Scaling Challenges for MOOCs

I’ve been a massive fan of MOOCs ever since they started, and have personally leveraged the opportunity to the fullest (though it did take some time to figure out how to complete a course, versus starting one!). Students get to learn from the best educators in a variety of different subjects (sometimes they (the teachers) are also from the top universities) for free or for a nominal cost. What’s not to like?

These days Universities are moving from offering individual courses, or ‘micro-master’s’ programs to offering full-fledged online Masters Degrees. These are equivalent to what one would obtain by physically attending the college (the certificate does not distinguish between online and in-person), but this also requires a lot more rigor in evaluating students who attend online, a point that I come back to below. 

I’ve seen quite a transition from a video recording of the teacher with slides/monitor on the side to attempts using Microsoft Kinect. And there’s the disconcerting trend where the instructor writes on a board facing us, but we see things the right way (I haven’t quite figured out how that is done). However, at its core, the model is unchanged: the lecturer lectures and we watch them online, rather than being physically present in the classroom. The watching is done at our convenience and pace, and we can rewind and rewatch what we want. MOOCs are making knowledge accessible, but I don’t think we’ve actually used technology to develop a new way of instruction.

I’d like to focus on a few aspects of scale — the ‘Massive’ part of MOOCs. How do these courses deal with the sheer number of students enrolled, and how do they impart the best possible instruction?

The first, obvious, observation is that there are numerous platforms available (edX, Coursera, Udemy, etc.) that take care of the bureaucratic stuff: accounts, logins, billing, tracking, etc.) and the technology (videos, tests, etc.), so these don’t have to be redeveloped for each course. And yes, there are no scaling limits here. 

The second aspect of scale is that of content delivery. Lectures are recorded and available at all times. We don’t need to have all students in the same location (or online) at the same time. Since the model is different from a physical classroom, the limitations of a physical classroom are dealt away with. This is a solved problem.

The third aspect of scale is where things get interesting, and is that of student evaluation. The original MOOCs (and I suspect, most of the current generation) used to limit themselves to quizzes that consisted of multiple-choice questions. Some were embedded in the videos. These are, of course, easy to grade automatically. Others allow text boxes to enter (numerical) values, and sometimes $LaTeX$ formatted answers, but these take a bit of getting used to. I have also seen some that require essay-type answers, these are peer evaluation, which I thought was a good way to address the problems of scale, but this seems to have gone down – a failed experiment, perhaps?

Back to the degree-granting MOOCs (can I call them that?): they decided the only way of evaluating students was the traditional way of evaluating students, namely, have them write an exam they way they normally would. So…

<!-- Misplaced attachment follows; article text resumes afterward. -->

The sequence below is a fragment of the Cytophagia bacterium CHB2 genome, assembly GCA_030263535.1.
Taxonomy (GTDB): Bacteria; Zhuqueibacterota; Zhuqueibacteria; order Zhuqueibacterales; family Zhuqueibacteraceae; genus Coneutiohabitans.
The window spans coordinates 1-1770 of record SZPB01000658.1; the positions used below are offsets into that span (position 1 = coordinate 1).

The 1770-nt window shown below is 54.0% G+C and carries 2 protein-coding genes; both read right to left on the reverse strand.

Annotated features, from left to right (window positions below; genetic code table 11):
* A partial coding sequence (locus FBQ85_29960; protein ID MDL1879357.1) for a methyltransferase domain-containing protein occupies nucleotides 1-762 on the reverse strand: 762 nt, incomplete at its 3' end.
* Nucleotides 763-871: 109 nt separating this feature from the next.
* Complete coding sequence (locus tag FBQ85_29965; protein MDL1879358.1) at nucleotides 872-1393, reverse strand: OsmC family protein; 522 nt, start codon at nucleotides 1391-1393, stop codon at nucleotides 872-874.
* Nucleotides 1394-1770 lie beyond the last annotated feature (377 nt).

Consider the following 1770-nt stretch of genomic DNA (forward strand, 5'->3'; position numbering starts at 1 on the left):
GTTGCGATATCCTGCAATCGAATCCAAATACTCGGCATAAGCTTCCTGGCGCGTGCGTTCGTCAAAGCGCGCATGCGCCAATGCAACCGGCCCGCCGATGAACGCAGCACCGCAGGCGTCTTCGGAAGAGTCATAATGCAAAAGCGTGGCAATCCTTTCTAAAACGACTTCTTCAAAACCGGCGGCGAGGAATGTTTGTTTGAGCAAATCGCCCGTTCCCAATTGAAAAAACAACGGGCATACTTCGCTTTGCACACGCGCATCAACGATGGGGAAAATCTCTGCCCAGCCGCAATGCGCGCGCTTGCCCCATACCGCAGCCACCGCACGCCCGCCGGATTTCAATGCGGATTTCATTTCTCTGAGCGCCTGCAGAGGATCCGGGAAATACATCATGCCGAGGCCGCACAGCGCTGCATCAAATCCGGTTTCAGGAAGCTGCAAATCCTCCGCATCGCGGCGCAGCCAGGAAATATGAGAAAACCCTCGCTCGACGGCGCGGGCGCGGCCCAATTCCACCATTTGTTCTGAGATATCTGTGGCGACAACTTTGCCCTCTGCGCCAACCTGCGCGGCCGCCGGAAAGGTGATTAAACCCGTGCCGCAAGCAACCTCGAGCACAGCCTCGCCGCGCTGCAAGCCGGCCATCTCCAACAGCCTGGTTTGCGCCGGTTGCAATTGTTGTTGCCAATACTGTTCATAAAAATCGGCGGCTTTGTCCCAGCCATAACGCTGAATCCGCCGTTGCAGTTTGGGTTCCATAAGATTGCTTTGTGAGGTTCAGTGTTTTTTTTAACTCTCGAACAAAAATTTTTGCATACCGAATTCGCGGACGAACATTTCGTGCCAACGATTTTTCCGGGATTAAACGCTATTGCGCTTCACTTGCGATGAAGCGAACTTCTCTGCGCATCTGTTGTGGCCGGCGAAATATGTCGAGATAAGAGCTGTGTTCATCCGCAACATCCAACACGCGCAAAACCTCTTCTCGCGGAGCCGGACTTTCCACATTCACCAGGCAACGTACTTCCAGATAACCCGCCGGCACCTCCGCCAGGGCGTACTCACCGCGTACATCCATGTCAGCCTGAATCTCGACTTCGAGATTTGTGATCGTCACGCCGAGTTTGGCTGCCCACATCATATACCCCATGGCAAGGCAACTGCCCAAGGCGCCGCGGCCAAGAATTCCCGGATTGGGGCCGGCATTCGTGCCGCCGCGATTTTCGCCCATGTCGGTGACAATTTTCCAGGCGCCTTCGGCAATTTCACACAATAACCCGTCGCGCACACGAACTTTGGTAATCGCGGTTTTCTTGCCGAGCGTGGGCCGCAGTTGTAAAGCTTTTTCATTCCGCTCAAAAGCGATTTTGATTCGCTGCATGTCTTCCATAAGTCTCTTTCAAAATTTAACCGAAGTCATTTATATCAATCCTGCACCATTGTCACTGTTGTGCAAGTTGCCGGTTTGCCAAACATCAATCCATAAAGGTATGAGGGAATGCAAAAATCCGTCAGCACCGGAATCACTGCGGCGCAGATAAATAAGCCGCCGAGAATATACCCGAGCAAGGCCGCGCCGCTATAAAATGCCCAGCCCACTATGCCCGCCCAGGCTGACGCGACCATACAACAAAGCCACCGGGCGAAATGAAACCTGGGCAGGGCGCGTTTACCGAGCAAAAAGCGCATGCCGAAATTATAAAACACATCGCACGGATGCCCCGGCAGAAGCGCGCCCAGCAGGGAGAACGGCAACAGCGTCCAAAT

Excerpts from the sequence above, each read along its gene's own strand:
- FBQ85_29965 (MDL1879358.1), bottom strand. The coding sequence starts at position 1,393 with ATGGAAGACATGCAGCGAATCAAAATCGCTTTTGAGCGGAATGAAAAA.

students turn on their webcams, rotate them around the room to prove that there is nobody around helping them, and keep these on and focused on them for the duration of the test. I believe the microphone is kept on as well. And there is a person on the other end of the connection keeping an eye on the student! Holy 19th-century non-scalable solutions, Batman!!!

This is a great opportunity for an unskilled proctor who otherwise would not have gainful employment. I have no idea how much they make, and what trauma they go through, having to spend their waking hours watching students bent over exam books.

The final aspect of scaling is that when we have essay-type questions (say, ‘develop an algorithm to do x’), a human grader is going through these and assigning scores. Even if we overload a poor TA with 100 exams, the larger the course, the correspondingly larger staff needed to manage just the grading. 

I think we’ve been going about this the wrong way. We’ve been trying to replicate what we do offline to the online world, which leads to issues like the above. How might we look at this from a fresh perspective? Glad you asked!

  • Goal: Provide feedback to the student on which areas they are doing well and areas for improvement. This is (or should be) the only reason to conduct exams, but that is fodder for another article. A secondary goal is to provide a normalized score that accurately captures the student’s capabilities in the subject. Ultimately, we would like to measure how much a student has learnt.
  • The means of measurement have to be scalable. It should work across thousands or tens of thousands of students. 
  • It should not be possible (too restrictive? Maybe it should be very difficult) to game the measurement

We can think about how technology can solve these issues once we have clarity on what we are trying to solve!



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